As the duplicate publication occurred in our journal, we feel we should take the necessary action. According to COPE guidelines, the authors should be approached for an explanation. This is difficult as no contacts are available.
We would appreciate suggestions from the Forum as to what steps should be taken for this misconduct detected after a lapse of 9 years.
If it is impossible to contact the authors, the advice from the Forum was to contact the institution and inform them of the authors’ behaviour and ask them to investigate. If it is a clear case of duplicate publication, there is no need to have the authors’ permission to publish a notice of duplication. So if the editor is convinced that this is a case of duplicate publication, the advice was to publish a notice of duplication publication.
The email address of the corresponding author was obtained from the internet. After having success with a test mail, a letter was sent with the proof of duplicate publication. (The scanned copies of both articles were mailed as attachments.) An immediate reply was received which was discussed in our editorial board meeting in which we agreed it was not convincing.
The author apologised for any perceived misconduct but stated that as the other journal was not an indexed journal, he believed that this submission was not a bar to subsequent submissions to an indexed journal.
Having discussed the case with the COPE Forum and not being convinced by the author’s reply we took a decision to retract the article on the grounds of duplicate publication. The retraction notice was published in the May 2010 issue of our journal.
A detailed reply was sent to the author, specially highlighting the fact that ignorance cannot always be forgiven.
The institution was also informed and the addresses of the co-authors were requested. The authorities have not responded favourably.
Shortly after publishing a short report, another group involved in similar work accused one of the authors (A) of the short report of fabricating and/or stealing data from their lab. The other group also stated that author A’s conclusions about an image published in the short report were wrong.
We asked to see author A’s original data and talked to his co-authors and the institution where his studies were reportedly carried out. We were satisfied that the data presented in the short report were real and the author’s own, and there was no evidence of data fabrication or theft.
We asked for expert opinion on author A’s interpretation of the image. Three experts thought that the author could not draw the conclusions he had based on the scan he presented in the publication and that reference images produced from the original data were needed to support his conclusions. We went back to author A, told him we were satisfied that there was no evidence of data fabrication or theft, but that we did think he needed to provide more data to support his claims. He did provide some additional images. However, our experts’ view was that the data provided did not verify the author’s claims. He had used images from published articles as reference images, and not reference images from his original data.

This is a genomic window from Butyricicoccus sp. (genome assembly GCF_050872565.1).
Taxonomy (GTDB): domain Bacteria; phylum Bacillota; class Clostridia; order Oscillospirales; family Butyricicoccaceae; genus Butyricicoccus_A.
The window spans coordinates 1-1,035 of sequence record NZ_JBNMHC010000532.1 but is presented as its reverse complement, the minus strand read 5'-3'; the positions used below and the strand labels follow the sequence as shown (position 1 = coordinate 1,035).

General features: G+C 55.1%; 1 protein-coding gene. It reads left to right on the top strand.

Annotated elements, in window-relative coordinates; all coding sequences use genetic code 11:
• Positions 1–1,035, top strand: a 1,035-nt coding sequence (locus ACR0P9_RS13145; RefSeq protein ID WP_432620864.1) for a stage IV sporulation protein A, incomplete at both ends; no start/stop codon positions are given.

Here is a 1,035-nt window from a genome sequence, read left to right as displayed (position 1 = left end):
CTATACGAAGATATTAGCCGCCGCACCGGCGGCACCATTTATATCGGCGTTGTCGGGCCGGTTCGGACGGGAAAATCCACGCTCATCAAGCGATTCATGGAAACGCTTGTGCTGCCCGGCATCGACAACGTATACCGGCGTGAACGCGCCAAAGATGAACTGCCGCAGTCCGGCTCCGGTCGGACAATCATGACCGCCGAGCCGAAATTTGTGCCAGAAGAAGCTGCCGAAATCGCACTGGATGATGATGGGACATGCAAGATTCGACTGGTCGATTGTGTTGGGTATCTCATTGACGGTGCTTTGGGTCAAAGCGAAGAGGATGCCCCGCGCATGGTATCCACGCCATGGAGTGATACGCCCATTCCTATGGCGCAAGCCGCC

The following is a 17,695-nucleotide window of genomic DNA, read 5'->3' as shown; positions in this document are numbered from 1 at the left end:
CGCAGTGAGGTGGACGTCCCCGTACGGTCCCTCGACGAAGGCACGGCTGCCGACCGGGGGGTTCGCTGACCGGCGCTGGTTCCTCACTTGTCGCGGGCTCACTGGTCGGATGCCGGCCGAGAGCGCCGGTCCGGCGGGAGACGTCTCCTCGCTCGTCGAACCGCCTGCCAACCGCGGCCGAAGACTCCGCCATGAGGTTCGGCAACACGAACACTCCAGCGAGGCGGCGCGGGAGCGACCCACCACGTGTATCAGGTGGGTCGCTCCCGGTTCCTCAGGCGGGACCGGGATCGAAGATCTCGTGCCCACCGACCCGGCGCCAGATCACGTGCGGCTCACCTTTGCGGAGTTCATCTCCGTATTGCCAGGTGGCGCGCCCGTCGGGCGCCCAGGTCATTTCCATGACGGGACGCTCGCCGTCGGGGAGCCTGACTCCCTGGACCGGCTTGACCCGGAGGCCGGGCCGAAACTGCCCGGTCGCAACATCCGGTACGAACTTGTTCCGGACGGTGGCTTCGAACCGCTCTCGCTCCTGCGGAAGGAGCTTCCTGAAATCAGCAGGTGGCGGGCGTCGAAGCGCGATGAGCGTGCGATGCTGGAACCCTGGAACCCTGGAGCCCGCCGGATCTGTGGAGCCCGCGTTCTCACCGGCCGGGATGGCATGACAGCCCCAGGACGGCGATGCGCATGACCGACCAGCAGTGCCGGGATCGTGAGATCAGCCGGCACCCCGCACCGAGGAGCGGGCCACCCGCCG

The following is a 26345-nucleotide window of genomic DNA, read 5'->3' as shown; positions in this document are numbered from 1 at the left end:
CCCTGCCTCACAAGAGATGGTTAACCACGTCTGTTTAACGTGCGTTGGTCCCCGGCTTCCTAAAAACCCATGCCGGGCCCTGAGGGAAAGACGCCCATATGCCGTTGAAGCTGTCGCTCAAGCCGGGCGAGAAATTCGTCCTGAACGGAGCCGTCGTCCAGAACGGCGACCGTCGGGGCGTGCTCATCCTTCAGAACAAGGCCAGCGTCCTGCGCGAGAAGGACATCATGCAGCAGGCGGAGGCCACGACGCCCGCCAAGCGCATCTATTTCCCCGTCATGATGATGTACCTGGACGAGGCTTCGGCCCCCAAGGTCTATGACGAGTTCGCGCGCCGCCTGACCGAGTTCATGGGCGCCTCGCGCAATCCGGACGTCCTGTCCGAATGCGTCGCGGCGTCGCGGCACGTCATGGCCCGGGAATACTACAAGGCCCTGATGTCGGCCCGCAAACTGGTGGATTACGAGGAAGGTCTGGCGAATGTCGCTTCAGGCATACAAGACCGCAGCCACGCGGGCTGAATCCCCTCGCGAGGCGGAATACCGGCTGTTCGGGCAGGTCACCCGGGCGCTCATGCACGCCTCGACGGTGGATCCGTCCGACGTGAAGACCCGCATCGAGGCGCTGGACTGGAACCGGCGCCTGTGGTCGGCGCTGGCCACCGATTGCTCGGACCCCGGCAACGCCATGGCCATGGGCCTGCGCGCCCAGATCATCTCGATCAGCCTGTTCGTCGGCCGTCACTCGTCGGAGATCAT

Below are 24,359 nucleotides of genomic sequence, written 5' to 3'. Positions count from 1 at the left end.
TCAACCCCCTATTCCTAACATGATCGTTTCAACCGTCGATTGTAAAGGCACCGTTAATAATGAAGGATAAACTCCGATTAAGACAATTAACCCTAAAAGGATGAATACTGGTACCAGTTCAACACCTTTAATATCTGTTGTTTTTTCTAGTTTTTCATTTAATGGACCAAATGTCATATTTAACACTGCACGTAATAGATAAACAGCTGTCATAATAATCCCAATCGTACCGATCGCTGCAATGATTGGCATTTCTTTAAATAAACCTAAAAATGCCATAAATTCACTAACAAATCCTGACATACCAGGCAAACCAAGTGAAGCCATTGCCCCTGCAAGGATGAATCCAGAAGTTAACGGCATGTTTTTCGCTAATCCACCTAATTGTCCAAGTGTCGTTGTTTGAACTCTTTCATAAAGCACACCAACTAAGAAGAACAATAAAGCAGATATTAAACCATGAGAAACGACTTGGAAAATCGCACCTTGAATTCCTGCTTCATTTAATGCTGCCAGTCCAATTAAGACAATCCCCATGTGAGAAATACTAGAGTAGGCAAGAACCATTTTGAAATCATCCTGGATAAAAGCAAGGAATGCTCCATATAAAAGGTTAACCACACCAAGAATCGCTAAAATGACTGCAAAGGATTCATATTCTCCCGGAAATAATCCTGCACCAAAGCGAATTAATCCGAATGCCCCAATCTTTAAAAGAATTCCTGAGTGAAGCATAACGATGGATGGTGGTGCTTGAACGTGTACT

In the meantime, the other group submitted a correspondence article explaining how their own studies conflict with author A’s claims. This was sent for review. The reviewer felt that author A’s article should not have been published, but that the other group needed to provide some more experimental detail and data. At this point we approached author A telling him that we did not think the data he provided supported his claims and that he might want to consider retracting the article. Author A responded by sending us several opinions from ‘experts’ he had found arguing that the article should not be retracted. None of these ‘experts’ is an expert in the imaging technique used. He also said he would now be able to provide reference images from his original data, although we have not seen them and do not know, without checking with our experts, whether or not they would be enough.
The short report describes an invasive clinical intervention and makes claims about its efficacy. This is a controversial area of research, and our concern is about leaving something that may not be accurate in the public domain, but we also do not feel that the author has intentionally misled us or the public. We feel at this point that the best course of action is to publish the critic’s correspondence article, along with the authors’ response, and let the public judge for itself. However, given the clinical nature of the short report and the doubts raised about the veracity of author A’s claims, we would like the committee’s opinion on whether the publication of the correspondence piece and the authors’ response is enough, whether we would be justified in publishing an expression of concern about author A’s article or whether there are grounds to retract.
The Forum agreed that the editor had done the right thing by allowing the authors to comment. Exchange of correspondence is ideal in such cases as this will be linked permanently to the original article and so the debate will be in the public domain. The Forum did not think the article should be retracted. Also, the Forum advised against publishing an expression of concern as this indicates that there is something wrong with the data. All agreed that the editor had done all he could except perhaps to write an editorial on peer review and post publication comment.
We did not publish an expression of concern but encouraged the ‘other group’ to submit their revised correspondence. They decided they did not want to, so we have not taken any further action.